The number of protons in an atom is called the atomic number. For example, all atoms with 6 protons are of the chemical element carbon, and all atoms with 92 protons are of the element uranium. The number of neutrons in the nucleus does not have to be the same in every atom of an element. Atoms of the same element with different numbers of neutrons are called isotopes.
The number of protons in the nucleus causes its electric charge. This fixes the number of electrons in its normal (unionized) state. The electrons in their atomic orbitals determine the element's various chemical properties.
Elements are the basic building blocks for all types of substances. If a substance contains more than one type of atom, it is a compound or a mixture. The smallest particle of a compound is a molecule.
118 different chemical elements are known to modern chemistry. 92 of these elements can be found in nature, and the others can only be made in laboratories. The human body is made up of 26 elements. The last natural element discovered was uranium, in 1789. The first man-made element was technetium, in 1937.
Chemical elements are commonly arranged in the periodic table. Where the elements are in the table tells us about their properties relative to the other elements.
Chemical symbols[change | change source]
Chemical elements are given a unique chemical symbol. Chemical symbols are used all over the world. This means that, no matter which language is spoken, there is no confusion about what the symbol means. Chemical symbols of elements almost always come from their English or Latin names. For example, carbon has the chemical symbol 'C', and sodium has chemical symbol 'Na', after the Latin natrium. Tungsten is called 'W' after its German name, wolfram. 'Au' is the symbol for gold and it comes from the Latin word for gold, aurum. Another symbol which comes from Latin is 'Ag'. This is the element silver and it comes from the Latin argentum. Lead's symbol, 'Pb', comes from the Latin plumbum and the English word plumber derives from this as pipes used to be made out of lead. Some more recently discovered elements were named after famous people, like einsteinium, which was named after Albert Einstein.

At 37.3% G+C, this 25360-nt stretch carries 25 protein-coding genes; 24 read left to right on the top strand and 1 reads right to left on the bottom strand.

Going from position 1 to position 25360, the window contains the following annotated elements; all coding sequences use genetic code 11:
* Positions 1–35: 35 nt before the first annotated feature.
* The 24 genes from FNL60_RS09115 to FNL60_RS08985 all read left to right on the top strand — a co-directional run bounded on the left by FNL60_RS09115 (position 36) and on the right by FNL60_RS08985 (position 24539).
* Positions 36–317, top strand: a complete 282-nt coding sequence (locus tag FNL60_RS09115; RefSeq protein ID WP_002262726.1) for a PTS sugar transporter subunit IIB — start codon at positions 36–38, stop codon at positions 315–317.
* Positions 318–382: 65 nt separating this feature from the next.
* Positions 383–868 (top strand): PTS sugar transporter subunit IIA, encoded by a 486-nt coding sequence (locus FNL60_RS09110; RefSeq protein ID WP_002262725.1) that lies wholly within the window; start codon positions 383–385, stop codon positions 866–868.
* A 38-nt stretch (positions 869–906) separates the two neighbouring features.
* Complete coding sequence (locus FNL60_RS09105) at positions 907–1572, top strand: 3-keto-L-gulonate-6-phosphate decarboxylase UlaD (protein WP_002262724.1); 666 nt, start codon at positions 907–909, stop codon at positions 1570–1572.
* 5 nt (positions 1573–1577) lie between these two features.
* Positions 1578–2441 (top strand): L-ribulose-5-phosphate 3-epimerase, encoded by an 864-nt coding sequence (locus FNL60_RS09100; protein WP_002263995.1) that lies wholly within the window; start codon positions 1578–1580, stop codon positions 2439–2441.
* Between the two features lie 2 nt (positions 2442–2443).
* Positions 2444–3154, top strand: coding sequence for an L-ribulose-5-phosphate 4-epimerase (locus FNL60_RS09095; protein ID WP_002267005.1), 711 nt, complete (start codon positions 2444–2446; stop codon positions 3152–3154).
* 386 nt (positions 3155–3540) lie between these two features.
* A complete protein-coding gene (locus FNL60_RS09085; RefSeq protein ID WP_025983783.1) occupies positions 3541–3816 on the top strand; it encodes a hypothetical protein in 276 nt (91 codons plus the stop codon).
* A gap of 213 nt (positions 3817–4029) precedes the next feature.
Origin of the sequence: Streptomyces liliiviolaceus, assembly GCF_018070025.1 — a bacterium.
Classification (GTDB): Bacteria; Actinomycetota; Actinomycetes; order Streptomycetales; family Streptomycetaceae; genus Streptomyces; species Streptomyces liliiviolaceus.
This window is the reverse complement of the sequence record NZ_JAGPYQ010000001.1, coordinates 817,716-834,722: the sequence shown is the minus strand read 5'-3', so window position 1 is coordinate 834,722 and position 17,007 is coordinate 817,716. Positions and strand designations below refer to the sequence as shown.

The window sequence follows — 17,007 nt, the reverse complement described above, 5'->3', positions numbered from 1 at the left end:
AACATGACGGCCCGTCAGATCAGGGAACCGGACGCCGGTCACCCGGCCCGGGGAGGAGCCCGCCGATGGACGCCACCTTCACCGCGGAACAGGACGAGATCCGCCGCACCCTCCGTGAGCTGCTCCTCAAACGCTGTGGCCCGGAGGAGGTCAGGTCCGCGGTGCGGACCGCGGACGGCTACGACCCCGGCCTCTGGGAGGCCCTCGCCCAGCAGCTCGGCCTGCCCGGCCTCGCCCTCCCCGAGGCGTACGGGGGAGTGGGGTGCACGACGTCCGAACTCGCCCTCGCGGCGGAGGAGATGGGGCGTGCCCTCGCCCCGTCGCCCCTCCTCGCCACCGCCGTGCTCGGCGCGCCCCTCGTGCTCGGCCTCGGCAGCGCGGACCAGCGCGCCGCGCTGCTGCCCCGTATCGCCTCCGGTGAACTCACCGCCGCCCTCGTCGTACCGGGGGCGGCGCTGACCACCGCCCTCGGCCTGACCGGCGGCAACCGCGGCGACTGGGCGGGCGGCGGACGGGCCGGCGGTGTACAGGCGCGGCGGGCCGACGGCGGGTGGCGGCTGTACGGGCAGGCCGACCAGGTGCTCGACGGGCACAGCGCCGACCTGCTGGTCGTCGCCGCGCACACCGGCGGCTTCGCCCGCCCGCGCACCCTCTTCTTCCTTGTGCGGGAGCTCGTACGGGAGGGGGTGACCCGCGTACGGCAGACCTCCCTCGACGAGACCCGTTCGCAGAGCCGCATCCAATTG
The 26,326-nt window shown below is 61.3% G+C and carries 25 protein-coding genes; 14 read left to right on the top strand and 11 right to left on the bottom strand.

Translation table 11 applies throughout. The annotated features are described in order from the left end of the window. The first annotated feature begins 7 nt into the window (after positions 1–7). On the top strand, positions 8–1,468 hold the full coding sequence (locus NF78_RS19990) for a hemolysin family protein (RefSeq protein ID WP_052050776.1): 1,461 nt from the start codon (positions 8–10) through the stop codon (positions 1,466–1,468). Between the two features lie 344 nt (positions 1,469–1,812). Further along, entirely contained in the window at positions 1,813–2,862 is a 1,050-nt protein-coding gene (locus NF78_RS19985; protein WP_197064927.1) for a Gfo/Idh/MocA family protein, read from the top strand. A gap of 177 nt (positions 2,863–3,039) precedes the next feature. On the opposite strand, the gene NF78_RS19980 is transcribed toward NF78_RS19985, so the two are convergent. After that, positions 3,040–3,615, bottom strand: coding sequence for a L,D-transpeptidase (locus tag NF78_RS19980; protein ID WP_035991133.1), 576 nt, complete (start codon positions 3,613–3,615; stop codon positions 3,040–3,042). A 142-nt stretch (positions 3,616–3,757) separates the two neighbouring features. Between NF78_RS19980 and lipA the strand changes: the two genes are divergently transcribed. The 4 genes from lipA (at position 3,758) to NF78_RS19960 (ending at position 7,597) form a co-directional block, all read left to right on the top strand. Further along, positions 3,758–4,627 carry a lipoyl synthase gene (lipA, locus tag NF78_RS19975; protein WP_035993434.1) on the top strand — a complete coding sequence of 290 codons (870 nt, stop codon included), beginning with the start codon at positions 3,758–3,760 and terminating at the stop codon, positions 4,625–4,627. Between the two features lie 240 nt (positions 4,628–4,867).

Compounds[change | change source]
Elements can join (react) to form pure compounds (such as water, salts, oxides, and organic compounds). In many cases, these compounds have a fixed composition and their own structure and properties. The properties of the compound may be very different from the elements it is made from. Sodium is a metal that burns when put into water and chlorine is a poisonous gas. When they react together they make sodium chloride (salt) which is generally harmless in small quantities and edible.
Mixtures[change | change source]
Isotopes[change | change source]
Most elements in nature consist of atoms with different numbers of neutrons. An isotope is a form of an element with a certain number of neutrons. For example, carbon has two stable, naturally occurring isotopes: carbon-12 (6 neutrons) and carbon-13 (7 neutrons). Carbon-14 (8 neutrons) is a naturally occurring radioactive isotope of carbon. Of each element, except for Ununoctium, at least two isotopes are known.
Classification[change | change source]
However, a few elements have properties in between those of metals and non-metals. These elements are called semimetals (or metalloids).
Related pages[change | change source]
References[change | change source]
- Ryan, Lawrie (2001). Chemistry for You: National Curriculum Edition for GCSE (2 ed.). Nelson Thornes. ISBN 9780748762347.
- Brand, Ian; Grime, Richard (2002). Longman Chemistry 11-14. Pearson Education. ISBN 9780582447554.
- Devlin, Jacinta; Cochrane, Helen (2005). "1". Science Links 2. Coffey, Rhonda (VELS Edition ed.). Heinemann. p. 5. ISBN 1740815203.
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- "Periodic Table: Uranium". Chemical Elements.com. Retrieved 2011-03-22.
- "BBC Bitesize: Science: Chemical and material behaviour: Atoms and elements: Chemical symbols". BBC. p. 3. Retrieved 2011-03-23.
- Kidd, D. A. (2008). Collins Pocket Latin Dictionary. Collins. ISBN 9780007263745.
- Otter, Chris; Stephenson, Kay, eds. (2008). Salters Advanced Chemistry: Chemical Ideas (Third ed.). Heinemann. p. 17. ISBN 978-0-435631-49-9.